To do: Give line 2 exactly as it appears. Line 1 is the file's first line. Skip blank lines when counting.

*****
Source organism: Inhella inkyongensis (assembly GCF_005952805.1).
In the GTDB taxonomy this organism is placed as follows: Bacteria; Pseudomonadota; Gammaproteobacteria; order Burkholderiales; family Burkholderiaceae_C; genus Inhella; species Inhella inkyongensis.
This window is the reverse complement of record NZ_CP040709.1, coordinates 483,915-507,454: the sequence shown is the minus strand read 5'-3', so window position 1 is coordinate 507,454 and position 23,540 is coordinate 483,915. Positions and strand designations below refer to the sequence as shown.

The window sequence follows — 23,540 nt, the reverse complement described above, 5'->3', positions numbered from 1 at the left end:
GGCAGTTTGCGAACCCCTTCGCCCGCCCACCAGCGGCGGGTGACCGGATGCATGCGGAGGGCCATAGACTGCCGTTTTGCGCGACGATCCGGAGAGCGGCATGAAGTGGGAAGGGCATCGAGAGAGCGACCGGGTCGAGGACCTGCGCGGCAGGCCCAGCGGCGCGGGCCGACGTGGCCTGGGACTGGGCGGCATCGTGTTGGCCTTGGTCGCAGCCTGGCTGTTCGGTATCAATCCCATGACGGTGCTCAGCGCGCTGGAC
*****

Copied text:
In the GTDB taxonomy this organism is placed as follows: Bacteria; Pseudomonadota; Gammaproteobacteria; order Burkholderiales; family Burkholderiaceae_C; genus Inhella; species Inhella inkyongensis.